“How would you rate the work of your church? A ministry scorecard might include the following: If your church has a children’s ministry, give it 2 points; a welcome team ministry, 1 point; a tape ministry, 1 point (but if a tape and book ministry, 2 points). A couple’s ministry should be worth 2 points as should an international student ministry, a mothers’ ministry, and a newlywed ministry; but subtract a point if it is a newlywed mothers’ ministry. A women’s ministry should also receive 2 points, and in the spirit of equity, a men’s ministry should receive the same. … An AIDS ministry, a ministry to the homeless, and a low-income housing ministry all receive 3 points, a score befitting a big church with many resources and talented members. Throw in 1 point each for a weekly Bible study, foreign missions, and the sacraments (2 points for the latter if your church allows the laity to set up the Lord’s Supper). Finally, add 1 point for a Sunday morning service, 2 points if you have both a contemporary and a traditional service.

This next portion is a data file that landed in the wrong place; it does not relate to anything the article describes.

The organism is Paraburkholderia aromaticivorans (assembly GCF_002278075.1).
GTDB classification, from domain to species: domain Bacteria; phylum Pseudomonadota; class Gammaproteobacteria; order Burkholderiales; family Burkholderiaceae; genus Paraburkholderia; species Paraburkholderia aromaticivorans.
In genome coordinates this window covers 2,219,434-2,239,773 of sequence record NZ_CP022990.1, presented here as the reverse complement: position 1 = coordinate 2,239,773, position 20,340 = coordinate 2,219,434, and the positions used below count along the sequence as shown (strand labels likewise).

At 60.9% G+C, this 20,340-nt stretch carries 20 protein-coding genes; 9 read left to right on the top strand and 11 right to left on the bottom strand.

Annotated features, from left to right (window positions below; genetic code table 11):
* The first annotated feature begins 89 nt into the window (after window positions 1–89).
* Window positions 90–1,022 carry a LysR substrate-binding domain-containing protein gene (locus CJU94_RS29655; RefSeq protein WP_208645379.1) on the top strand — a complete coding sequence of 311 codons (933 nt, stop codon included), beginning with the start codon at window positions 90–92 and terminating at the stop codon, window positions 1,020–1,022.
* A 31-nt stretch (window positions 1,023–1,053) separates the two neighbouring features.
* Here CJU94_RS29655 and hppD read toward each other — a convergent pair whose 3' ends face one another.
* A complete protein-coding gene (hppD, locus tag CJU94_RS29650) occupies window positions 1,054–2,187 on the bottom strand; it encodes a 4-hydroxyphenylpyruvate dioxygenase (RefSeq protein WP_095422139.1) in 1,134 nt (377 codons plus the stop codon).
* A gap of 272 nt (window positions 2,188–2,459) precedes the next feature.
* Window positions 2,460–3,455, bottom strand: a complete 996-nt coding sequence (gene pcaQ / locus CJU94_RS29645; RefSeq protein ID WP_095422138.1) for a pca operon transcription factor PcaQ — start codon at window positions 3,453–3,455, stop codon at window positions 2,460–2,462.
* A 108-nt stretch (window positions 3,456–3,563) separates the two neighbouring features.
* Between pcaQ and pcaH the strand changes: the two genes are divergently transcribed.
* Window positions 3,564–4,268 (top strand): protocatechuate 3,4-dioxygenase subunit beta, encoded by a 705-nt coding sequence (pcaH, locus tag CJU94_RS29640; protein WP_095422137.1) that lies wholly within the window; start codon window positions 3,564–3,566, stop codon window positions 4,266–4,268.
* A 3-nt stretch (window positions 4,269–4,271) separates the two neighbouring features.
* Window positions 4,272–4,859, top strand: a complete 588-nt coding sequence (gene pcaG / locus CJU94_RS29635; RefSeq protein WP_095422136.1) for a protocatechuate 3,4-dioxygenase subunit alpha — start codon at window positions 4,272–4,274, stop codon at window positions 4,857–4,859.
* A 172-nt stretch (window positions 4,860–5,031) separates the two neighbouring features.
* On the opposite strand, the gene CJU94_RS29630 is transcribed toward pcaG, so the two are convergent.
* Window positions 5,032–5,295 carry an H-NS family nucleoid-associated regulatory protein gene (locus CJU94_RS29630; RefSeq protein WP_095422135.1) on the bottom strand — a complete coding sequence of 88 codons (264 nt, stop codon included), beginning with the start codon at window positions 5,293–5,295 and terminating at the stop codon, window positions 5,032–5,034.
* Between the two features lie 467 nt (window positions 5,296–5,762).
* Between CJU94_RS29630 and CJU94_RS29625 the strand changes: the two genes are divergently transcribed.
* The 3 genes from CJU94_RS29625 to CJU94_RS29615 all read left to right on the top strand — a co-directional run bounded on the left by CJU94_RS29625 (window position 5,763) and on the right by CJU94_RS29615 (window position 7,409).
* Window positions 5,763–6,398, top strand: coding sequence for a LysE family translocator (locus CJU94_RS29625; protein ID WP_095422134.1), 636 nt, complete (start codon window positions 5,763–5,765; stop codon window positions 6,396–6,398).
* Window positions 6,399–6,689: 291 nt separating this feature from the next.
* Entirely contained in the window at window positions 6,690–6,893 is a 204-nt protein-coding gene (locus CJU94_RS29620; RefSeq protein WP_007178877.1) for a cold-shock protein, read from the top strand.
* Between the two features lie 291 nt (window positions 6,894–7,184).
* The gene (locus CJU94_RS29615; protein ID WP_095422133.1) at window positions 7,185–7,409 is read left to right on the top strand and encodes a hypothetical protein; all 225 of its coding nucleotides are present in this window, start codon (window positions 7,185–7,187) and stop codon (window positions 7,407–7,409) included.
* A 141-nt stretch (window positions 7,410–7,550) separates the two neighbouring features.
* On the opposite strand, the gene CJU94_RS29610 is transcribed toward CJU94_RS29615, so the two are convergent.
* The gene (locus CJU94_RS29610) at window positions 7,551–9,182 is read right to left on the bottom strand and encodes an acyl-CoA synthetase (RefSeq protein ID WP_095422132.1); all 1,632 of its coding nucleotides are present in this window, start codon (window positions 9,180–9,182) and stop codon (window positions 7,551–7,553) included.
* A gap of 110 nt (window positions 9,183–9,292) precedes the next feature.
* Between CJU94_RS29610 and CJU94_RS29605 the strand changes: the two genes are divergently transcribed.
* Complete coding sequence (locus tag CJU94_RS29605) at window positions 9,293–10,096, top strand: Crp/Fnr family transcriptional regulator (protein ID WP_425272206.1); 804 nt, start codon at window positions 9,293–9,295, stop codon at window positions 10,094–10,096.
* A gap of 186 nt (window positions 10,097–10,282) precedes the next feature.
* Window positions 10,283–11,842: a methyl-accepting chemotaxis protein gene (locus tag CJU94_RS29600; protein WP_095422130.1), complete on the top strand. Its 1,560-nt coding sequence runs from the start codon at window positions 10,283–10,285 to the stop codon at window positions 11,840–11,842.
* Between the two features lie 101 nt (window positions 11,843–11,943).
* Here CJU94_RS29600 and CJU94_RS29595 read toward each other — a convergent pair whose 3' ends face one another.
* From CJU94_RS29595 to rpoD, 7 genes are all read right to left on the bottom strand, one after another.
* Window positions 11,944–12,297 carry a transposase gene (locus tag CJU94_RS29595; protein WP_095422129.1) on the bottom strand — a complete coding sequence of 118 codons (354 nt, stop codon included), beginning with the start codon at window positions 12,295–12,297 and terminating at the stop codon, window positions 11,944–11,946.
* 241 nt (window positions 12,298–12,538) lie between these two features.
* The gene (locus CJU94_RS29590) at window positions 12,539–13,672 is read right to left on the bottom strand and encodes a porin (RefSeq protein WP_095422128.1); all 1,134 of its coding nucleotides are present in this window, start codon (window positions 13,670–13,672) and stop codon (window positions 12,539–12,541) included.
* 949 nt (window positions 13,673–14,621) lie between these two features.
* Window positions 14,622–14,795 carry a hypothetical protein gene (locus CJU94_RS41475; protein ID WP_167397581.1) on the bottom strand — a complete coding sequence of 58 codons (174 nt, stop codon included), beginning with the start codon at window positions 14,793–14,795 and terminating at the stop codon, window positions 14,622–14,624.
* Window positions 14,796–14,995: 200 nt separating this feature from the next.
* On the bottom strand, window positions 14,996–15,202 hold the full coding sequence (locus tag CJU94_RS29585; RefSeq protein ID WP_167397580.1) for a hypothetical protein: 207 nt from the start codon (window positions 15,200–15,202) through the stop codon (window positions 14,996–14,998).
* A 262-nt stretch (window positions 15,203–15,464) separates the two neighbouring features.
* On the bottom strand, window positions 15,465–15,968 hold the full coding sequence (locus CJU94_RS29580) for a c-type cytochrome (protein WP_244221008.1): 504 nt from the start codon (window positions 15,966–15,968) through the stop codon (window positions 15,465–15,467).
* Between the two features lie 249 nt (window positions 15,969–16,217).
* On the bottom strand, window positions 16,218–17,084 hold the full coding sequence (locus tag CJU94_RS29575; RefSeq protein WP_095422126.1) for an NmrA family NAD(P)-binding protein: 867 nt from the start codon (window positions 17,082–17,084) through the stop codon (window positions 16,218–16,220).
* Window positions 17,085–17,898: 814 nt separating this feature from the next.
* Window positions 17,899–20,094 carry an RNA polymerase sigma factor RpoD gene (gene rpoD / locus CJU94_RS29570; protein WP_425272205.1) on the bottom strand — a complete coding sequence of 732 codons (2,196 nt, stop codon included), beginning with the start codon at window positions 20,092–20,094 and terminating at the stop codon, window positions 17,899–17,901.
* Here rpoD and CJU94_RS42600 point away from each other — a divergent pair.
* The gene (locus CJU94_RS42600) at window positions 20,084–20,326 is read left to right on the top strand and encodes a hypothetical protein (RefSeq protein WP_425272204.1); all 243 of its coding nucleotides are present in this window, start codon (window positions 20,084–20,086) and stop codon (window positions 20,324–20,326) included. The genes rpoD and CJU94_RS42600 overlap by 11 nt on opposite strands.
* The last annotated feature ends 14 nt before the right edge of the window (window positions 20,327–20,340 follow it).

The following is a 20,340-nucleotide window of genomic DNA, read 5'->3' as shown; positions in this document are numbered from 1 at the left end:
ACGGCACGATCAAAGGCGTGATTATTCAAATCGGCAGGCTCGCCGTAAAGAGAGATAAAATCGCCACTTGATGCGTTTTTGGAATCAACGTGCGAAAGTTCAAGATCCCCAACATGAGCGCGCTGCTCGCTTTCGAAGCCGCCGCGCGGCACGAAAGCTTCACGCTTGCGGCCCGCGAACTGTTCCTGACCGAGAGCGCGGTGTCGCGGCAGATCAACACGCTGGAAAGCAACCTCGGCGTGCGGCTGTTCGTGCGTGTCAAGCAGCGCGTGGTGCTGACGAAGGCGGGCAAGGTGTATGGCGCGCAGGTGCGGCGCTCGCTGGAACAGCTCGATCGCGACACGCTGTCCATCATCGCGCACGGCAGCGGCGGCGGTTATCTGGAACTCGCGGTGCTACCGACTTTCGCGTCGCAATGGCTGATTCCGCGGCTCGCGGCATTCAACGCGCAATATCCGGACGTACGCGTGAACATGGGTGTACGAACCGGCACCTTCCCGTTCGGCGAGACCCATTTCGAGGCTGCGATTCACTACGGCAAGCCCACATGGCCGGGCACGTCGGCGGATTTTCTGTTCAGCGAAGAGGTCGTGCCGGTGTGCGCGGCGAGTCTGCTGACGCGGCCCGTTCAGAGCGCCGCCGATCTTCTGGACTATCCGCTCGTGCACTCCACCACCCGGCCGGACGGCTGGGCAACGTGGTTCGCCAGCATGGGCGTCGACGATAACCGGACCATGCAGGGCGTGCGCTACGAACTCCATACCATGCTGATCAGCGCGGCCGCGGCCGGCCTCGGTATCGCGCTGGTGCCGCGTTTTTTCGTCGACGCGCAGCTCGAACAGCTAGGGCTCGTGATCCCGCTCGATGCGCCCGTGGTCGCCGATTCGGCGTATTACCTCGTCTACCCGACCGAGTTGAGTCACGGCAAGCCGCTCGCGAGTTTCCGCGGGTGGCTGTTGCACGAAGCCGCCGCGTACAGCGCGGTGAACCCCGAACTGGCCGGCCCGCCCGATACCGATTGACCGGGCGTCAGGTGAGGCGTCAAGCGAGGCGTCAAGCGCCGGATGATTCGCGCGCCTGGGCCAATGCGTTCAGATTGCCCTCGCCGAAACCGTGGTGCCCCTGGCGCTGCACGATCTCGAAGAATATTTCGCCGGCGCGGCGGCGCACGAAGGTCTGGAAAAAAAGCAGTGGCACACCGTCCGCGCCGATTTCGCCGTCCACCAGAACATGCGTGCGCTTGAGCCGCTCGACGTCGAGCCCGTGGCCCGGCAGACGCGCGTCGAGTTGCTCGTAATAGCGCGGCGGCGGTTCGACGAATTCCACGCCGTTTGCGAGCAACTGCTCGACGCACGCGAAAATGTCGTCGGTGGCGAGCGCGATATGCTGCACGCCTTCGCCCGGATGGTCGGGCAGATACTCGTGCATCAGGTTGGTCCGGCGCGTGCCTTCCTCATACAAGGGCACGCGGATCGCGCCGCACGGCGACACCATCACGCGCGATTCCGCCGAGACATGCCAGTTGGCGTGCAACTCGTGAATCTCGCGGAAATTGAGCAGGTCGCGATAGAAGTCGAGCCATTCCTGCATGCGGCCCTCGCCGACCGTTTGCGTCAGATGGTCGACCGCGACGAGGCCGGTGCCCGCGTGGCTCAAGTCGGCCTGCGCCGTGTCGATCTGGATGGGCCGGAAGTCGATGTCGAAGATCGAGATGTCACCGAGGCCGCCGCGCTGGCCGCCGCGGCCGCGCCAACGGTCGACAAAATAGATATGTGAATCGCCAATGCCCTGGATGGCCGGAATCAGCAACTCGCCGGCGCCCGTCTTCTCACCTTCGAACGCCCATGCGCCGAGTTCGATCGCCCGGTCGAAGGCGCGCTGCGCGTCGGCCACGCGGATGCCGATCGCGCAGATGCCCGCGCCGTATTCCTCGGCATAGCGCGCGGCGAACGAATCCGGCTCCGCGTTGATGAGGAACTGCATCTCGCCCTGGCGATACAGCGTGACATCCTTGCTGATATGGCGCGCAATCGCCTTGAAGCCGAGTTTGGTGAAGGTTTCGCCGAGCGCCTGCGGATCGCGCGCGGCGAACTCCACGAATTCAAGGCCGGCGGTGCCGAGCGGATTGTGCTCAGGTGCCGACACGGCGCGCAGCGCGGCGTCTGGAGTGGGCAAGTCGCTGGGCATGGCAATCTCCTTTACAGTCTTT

How did your church do? Be careful though. Before you delight in a double-digit number, you should know that this game is like golf – the higher the score, the worse the performance. The reason, of course, for this inverse method of scoring comes from our Lord himself. … In the Great Commission, Christ told the apostles to teach and baptise. In other words, he defined the ministry of the church as encompassing two tasks only: Word and sacrament.”
How brilliant is that? Something just as good pops up in every chapter.